There was an interesting piece in the FT this week from Robert Cookson regarding transparency around digital video views and moves by both global publishers [ Google and Facebook ] and global advertisers [Unilever, Kellogg ] to find a solution that delivers real accountability on the dollars invested to engage consumers with video ads.
There is no single viewability metric. Multiple standards exist – not just between YouTube and Facebook – but also among advertising organizations such as the IAB (50% of pixels in view for 2 seconds). From Pixability’s extensive work with brands on YouTube, we have found that YouTube’s definition of viewability aligns most closely with viewers actually watching content – hence its high viewability rate. YouTube’s single player per page format offers advertisers a very different ad impact compared to, say, a small video player in the sidebar of a website. But unsophisticated viewability metrics don’t account for this difference.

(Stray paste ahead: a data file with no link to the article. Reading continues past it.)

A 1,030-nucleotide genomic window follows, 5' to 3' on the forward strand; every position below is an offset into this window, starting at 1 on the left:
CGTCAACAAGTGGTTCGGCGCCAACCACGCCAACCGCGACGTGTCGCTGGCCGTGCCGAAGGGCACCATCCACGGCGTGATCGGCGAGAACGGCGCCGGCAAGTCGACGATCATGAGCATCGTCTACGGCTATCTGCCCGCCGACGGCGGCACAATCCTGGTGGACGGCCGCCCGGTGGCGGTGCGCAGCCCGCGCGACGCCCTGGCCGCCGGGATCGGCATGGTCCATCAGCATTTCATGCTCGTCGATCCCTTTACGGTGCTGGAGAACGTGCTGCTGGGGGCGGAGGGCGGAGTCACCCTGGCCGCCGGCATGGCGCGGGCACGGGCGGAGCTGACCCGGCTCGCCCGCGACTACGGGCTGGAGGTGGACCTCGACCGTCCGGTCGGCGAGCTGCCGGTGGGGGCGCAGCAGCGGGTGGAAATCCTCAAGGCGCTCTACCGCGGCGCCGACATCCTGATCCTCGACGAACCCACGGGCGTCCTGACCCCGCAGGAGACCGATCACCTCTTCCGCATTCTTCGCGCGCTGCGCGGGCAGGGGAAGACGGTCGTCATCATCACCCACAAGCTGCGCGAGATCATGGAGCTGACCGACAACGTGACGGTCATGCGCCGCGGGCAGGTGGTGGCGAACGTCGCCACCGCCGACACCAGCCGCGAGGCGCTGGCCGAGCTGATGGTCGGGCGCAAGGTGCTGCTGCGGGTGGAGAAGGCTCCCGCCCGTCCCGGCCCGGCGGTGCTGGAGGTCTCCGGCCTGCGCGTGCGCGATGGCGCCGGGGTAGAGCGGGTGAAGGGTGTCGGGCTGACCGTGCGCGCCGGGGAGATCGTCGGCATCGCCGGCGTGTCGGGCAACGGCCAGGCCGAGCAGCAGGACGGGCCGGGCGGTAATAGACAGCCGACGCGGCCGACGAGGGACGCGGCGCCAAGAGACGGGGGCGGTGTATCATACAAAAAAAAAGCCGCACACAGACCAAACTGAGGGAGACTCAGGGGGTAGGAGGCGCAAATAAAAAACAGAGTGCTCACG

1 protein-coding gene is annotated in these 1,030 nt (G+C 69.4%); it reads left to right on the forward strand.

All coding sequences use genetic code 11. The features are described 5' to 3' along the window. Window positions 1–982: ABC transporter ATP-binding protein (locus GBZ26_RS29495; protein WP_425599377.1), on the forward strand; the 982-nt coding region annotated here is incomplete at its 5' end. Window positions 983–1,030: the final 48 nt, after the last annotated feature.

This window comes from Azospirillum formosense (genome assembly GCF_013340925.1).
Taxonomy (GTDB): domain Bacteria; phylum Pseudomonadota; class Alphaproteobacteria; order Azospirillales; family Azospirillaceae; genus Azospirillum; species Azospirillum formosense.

The practices of the industry for measuring viewability are incomplete and designed for display advertising, not video. For example, some vendors only measure a sample of impressions, not every single one, which is OK for a low CPM and high volume format like display ads, but far from ideal for video. Many vendors ignore sound, though data suggests that an ad that is just heard (e.g. as part of a music playlist) has a positive brand lift impact. It’s imperative that advertisers recognise the inconsistencies in viewability measurement, and understand the unique definition of viewability that each of their partners is using.
From my time in our beloved media industry I know one thing is for sure – we must all walk towards each other to find commonality in verification rather in opposite directions. YouTube seems to have nailed the ‘best in class’ approach by delivering TrueView to the market. Others who follow their lead are most likely to succeed.